What is Transcription Data Entry?
Among the many career paths in the Data Entry Industry, Transcription Data Entry ranks as one of the most rewarding opportunities of all. Transcription Data Entry in its simplest form is transcribing recordings into typed form.
For instance, if someone has written a book by vocally recording due issues with their hands, or other inability to type, they would require someone to transcribe those recordings into book form.
I must also point out that “data” is a very, very broad term. Anything, conceivably, can be considered as data, but in the field of Transcription Data Entry, the most common form of entry is from legal and medical notes, as well as a growing market for the transcription of educational data, such as classroom recordings made by the physically disabled. But before tossing your hat in the ring, there are several things you must have.
First, you need to have a computer with high-speed internet access, and very good anti-virus software. Second, you’ll need a way to play back the recordings that are needing to be transcribed. While most opt to play the recordings through their computers via a media player, as the majority of recordings are delivered in the form of an mp3 file, others choose to use a detached recorder, such as an iPod or other digital recorder, in the case that their computer does not have any speaker, they do not possess headphones, and so on.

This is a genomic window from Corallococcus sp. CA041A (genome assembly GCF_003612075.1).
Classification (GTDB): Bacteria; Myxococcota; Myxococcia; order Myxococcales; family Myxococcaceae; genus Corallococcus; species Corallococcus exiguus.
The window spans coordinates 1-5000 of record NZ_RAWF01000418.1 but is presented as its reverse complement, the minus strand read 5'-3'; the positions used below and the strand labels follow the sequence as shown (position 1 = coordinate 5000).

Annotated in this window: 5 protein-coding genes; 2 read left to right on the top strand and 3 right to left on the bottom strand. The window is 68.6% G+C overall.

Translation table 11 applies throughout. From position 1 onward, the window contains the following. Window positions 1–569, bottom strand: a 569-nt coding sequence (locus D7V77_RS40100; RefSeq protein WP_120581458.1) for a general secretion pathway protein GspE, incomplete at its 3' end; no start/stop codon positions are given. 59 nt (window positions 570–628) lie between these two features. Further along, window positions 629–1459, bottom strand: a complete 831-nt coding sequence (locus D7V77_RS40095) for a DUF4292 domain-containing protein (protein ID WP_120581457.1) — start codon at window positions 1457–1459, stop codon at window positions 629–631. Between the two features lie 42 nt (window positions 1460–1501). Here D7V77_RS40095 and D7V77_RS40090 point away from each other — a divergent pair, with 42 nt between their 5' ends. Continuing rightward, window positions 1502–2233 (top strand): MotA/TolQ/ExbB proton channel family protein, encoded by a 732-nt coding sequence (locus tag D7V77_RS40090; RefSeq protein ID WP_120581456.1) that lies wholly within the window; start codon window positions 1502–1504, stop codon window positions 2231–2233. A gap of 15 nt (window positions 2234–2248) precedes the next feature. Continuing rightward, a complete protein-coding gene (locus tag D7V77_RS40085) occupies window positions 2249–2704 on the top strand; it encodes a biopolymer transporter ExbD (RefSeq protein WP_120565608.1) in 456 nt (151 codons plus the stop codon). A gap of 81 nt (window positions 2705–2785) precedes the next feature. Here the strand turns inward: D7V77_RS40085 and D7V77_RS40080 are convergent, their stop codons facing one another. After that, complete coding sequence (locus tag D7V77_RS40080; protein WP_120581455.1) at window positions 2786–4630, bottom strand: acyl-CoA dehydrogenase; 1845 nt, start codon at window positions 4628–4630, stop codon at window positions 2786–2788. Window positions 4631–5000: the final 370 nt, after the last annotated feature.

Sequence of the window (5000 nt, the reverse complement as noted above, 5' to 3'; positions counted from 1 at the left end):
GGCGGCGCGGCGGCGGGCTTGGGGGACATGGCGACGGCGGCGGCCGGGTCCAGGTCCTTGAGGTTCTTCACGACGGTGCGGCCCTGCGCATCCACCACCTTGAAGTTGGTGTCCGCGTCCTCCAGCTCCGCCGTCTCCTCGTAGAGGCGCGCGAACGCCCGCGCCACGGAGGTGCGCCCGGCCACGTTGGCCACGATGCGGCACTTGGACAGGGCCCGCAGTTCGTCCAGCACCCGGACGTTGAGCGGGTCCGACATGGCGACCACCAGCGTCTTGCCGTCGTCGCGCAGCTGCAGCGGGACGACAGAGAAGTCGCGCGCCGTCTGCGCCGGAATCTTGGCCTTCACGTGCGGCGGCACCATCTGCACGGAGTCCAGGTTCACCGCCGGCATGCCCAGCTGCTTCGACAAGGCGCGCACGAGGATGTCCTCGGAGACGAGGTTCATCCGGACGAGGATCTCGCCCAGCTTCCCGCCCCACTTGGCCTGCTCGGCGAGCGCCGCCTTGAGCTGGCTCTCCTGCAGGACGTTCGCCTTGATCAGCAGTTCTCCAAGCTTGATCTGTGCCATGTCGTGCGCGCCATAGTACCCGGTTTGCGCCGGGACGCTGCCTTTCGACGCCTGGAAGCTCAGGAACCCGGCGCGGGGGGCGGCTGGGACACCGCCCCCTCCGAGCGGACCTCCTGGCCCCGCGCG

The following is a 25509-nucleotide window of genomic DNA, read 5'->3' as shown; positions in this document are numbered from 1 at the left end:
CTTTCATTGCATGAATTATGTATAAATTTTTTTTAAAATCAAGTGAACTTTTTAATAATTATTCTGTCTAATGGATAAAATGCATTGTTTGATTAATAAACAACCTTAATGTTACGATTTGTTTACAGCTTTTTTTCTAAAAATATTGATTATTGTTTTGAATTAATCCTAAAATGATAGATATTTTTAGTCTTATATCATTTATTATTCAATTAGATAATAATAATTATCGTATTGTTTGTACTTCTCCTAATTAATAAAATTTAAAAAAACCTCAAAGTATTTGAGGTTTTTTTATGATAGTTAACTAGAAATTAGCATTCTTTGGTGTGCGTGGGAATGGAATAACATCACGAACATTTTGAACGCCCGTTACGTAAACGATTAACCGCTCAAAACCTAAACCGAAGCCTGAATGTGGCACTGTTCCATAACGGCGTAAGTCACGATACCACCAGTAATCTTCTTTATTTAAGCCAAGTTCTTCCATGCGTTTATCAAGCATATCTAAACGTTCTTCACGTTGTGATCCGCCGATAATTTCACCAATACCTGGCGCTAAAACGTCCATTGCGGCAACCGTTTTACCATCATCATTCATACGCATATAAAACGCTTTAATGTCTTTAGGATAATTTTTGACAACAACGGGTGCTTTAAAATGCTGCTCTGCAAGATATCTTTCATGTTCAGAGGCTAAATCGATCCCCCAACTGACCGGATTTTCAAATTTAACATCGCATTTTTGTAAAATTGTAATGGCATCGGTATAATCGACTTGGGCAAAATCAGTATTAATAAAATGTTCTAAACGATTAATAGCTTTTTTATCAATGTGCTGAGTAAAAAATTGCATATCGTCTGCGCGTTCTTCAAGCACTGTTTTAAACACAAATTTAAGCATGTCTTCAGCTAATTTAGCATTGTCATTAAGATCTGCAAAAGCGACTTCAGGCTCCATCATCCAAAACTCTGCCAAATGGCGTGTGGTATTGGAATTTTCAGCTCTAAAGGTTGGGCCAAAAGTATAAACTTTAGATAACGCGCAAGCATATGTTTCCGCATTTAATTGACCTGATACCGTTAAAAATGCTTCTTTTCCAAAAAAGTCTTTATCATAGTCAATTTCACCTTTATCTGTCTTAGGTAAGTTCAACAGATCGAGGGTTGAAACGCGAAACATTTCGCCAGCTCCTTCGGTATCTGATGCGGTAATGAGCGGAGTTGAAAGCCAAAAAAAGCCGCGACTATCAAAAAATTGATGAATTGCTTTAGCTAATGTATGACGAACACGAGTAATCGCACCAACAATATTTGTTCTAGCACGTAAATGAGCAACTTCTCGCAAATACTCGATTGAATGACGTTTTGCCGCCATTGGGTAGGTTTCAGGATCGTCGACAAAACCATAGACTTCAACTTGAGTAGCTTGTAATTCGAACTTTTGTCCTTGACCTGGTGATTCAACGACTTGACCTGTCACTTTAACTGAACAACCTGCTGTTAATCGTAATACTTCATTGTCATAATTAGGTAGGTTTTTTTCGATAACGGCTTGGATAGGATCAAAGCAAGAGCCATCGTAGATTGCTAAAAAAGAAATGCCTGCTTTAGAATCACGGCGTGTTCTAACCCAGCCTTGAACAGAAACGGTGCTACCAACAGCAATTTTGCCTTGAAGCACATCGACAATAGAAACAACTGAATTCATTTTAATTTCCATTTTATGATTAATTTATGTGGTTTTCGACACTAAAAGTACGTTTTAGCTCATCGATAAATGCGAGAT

When looking at prospective jobs at the beginning, it’s good to have in mind that each job may take between three and four hours to complete. While this does depend on the length of audio recording, as well as your typing ability, you want to leave a larger margin for error when starting out in order to prevent yourself from being overloaded.
Another, and probably most important aspect of this type of data entry is your ability to not just hear, but listen. The way to getting more work is by doing excellent work, so if you miss or leave out important details while transcribing, it could affect you negatively down the road. The best way prevent this is by first practicing your transcription skills. A good way to do this would be to record a documentary on your TV, or anything with a single person doing most of the speaking, and type out what is said. Yes, you may have to rewind a few times in order to get it right, but that’s the point! Because while you will inevitably have to rewind during the course of a professional transcription, honing your skill beforehand will make you much more efficient in the long term.
So remember, they key items involved are having a good computer with very good internet speed, good typing skills, and a great ability to listen. If you’ve got all three, you’ll be right on track for a very successful, profitably career in Transcription Data Entry.